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An 83-year-old gentleman presents with a reduced level of conscious to the Emergency Department. His GCS is 9. He was up at 7 am and took his tablets and then walked the dog and came home at 8 am for breakfast and was then found on the floor barely conscious. His wife who found him on the floor called an ambulance but as there was a delay his sons lifted him and brought him in the car. He is known to have Type 2 Diabetes and Ischaemic heart disease. His usual medications are
Gliclazide 160 mg BD
Metformin 500 mg BD
Clopidogrel 75 mg OD
Simvastatin 20 mg ON
The staff have managed to get a venous cannula in and have sent bloods.
What is the first actions that you would wish to do
Always mention ABC and place in the recovery position and start oxygen in any new comatose patient and get Venous access
A venous blood sample should be sent to the lab when cannulating but in the interim get a bedside capillary blood glucose (CBG). The nurse tells you that his CBG is 2 mmol/L. This is often called a BM after the manufacturers of the testing kit. The test is run on a fingerprick sample of capillary blood and can be done at the bedside.
A blood sugar below 4 mmol/L (72 milligrams per deciliter (mg/dL)) is regarded as hypoglycaemia. Hypoglycaemia is a medical emergency.
2. What would you do now
Immediately administer 100 mls of 20% Glucose IV or equivalent. An alternative is 50% glucose/dextrose but this may damage veins so ensure well flushed. An alternative would be 200 mls of 10% glucose. Use whatever can be given most rapidly. There is insufficient glucose supply to the brain. Any delays can result in progressive coma, seizures and brain injury and death.
The effects should be rapid recovery as he has what is called neuroglycopenia. If there is a delayed response or none then consider other causes. Continue to give Glucose until the BM is normal and continue to monitor. It may be that the patient has already developed brain damage and may have cerebral oedema. Consider CT scan to look for a structural lesion and specialist advice.
3. What other options could you consider if he had no IV access
Consider giving Glucagon 1 mg IM. In most algorithms, this can be given before glucose depending on which is easiest to administer.
4. What is Glucagon
Glucagon is a polypeptide hormone produced by the alpha cells of the islets of Langerhans, which increases blood-glucose concentration by mobilising glycogen stored in the liver. It may not work in those without liver stores e.g. severe cachexia or liver disease. It is given by the intramuscular route.
5. What drug caused the hypoglycaemia and what other drugs can do the same
Untreated diabetes does not cause hypoglycaemia. Hypoglycaemia is caused by some of the drugs used to lower blood glucose.
The cause here is the large dose of Gliclazide. This is a sulphonylurea. It can cause hypoglycaemia. Metformin does not cause hypoglycaemia.
Hypoglycaemia is caused by diabetic medications most commonly Insulin and sulphonylureas. In this patient there has been some weight loss which may have helped reduce insulin resistance and so the treatment needs scaled back. Renal impairment can also lead to hypoglycaemia.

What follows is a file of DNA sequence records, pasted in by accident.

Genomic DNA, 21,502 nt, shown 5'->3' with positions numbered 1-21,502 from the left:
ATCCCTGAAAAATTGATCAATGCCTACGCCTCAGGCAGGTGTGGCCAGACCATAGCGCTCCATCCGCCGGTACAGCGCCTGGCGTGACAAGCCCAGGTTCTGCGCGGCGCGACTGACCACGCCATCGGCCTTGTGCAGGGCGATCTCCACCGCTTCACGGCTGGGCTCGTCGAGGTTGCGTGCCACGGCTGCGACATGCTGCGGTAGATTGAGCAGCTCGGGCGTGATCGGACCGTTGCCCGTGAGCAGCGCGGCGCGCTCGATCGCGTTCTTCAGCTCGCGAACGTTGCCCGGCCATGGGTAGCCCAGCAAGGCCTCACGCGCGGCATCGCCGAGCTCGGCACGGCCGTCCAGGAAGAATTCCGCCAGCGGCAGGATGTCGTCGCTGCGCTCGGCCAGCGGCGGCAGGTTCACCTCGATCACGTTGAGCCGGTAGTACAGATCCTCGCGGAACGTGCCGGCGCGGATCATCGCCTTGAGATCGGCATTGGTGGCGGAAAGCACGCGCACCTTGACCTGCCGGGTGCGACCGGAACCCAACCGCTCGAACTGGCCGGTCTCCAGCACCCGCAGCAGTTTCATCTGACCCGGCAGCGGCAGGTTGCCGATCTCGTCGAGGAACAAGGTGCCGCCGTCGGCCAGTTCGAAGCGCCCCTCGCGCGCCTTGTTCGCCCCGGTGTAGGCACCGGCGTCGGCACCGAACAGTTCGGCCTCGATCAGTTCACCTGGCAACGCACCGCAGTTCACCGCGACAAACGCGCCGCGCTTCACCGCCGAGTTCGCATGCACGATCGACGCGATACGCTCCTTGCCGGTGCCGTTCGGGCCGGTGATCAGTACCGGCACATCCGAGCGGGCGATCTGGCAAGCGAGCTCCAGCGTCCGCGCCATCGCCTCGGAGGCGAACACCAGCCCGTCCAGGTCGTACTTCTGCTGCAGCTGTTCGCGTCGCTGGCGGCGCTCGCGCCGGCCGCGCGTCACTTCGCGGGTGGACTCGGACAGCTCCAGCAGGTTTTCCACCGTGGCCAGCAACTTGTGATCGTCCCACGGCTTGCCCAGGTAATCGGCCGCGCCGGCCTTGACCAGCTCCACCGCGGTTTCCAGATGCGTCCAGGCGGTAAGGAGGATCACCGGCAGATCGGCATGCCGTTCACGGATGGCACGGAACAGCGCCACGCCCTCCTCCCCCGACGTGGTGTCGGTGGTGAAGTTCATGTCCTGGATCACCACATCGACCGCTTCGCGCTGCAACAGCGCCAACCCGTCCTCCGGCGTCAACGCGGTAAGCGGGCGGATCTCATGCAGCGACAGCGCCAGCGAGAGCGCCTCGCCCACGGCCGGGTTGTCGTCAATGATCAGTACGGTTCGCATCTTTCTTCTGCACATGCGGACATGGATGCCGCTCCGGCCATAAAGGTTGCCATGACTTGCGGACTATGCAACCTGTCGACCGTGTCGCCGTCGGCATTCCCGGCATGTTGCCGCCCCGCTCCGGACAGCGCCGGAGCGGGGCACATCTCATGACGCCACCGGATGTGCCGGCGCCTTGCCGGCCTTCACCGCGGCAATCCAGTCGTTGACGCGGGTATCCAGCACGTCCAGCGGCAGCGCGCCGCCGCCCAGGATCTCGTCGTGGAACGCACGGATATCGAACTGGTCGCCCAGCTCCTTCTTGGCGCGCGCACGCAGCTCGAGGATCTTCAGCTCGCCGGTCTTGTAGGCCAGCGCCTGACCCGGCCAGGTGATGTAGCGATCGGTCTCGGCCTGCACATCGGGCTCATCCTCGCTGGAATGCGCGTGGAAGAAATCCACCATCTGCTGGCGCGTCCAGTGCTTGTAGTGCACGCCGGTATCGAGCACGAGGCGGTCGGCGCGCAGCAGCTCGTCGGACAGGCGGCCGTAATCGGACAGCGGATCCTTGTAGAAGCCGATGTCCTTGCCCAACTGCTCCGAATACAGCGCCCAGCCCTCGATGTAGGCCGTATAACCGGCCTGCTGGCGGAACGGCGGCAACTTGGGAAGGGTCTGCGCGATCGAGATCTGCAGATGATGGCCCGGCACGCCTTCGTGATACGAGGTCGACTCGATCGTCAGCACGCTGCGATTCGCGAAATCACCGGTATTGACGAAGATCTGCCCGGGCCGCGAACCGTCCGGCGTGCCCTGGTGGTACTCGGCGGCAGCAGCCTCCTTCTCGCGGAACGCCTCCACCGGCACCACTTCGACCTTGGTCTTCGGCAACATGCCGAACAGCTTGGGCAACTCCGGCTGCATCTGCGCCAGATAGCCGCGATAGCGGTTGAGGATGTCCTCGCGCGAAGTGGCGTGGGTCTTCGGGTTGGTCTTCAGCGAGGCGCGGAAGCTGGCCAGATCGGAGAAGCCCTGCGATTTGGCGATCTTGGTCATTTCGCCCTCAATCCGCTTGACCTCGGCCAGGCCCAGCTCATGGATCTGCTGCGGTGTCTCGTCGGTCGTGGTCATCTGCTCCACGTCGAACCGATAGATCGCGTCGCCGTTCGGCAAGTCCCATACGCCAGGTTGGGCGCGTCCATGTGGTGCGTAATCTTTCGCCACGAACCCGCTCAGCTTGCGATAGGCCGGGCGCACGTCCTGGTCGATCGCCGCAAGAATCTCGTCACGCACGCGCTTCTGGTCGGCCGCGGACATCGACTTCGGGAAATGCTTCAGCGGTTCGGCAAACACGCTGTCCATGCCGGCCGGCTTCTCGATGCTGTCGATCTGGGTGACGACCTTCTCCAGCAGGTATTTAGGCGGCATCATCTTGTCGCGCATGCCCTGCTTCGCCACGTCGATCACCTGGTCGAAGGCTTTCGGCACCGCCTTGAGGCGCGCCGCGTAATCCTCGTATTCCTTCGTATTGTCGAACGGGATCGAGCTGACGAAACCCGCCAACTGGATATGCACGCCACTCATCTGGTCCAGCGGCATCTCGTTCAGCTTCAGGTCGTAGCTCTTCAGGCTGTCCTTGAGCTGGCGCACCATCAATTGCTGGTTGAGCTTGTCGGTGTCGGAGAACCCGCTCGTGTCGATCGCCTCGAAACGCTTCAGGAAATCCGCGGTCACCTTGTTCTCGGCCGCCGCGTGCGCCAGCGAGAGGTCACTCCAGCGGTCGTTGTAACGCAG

Other commonly used drugs causing hypoglycaemia are acute alcohol e.g. a binge drinking scenario, IV quinine which is given for cerebral malaria.
Hypoglycaemia can also be caused simply by fasting along with Insulin or Sulphonylureas
6. What should you do when the patient regains consciousness
Even after regaining consciousness a long-acting carbohydrate should be given to maintain their blood-glucose concentration above 4 mmol/litre (e.g. two biscuits, one slice of bread, 200-300 mL of milk (not soya or other forms of 'alternative' milk, e.g. almond or coconut), or a normal carbohydrate-containing meal if due).
Patients who have received glucagon require a larger portion of long-acting carbohydrate to replenish glycogen stores (e.g. four biscuits, two slices of bread, 400-600 mL of milk (not soya or other forms of 'alternative' milk, e.g. almond or coconut), or a normal carbohydrate-containing meal if due).
If the patient is conscious and there are further concerns of hypoglycaemia and the patient is nil by mouth then consider giving a Glucose 10% intravenous infusion should be given
7. What else is recommended
It would be reasonable to arrange a diabetic team review for education and adjustment of his ongoing diabetic medications in the next 24 hrs. It would be useful to keep a chart of BM measurements.
It would be reasonable to send a HbA1c to give an idea of glucose control over the past 3 months
Also check Renal function to ensure this is stable
8. Do you know any diseases that cause Hypoglycaemia
Acute alcohol excess
9. What are the symptoms of hypoglycaemia in the conscious patient
Symptoms and signs
Feeling dizzy and weak
A sudden feeling of excess hunger
Increased heart rate
Confusion, Irritable or nervous
Symptoms of hypoglycaemia during sleep include:
Crying in sleep
Excessive sweating so as to dampen your clothes
Feeling tired, irritated or confused after waking up
PLEASE NOTE LEGAL ADVICE: The contents are under continuing development and improvements and may contain errors of omission or fact. Feedback vital and always welcome at drokane at gmail.com. This is not to be used for the assessment, diagnosis or management of patients. It should not be regarded as medical advice. It is only for educational purposes. Please adhere to your local protocols. If you are unwell please seek healthcare advice from your doctor. This does not replace senior or specialist advice. If you do not accept this then please do not use the website. If you need medical advice, please consult a doctor or other appropriate medical professional. If you are a medical professional and you need advice then speak to your senior or colleagues.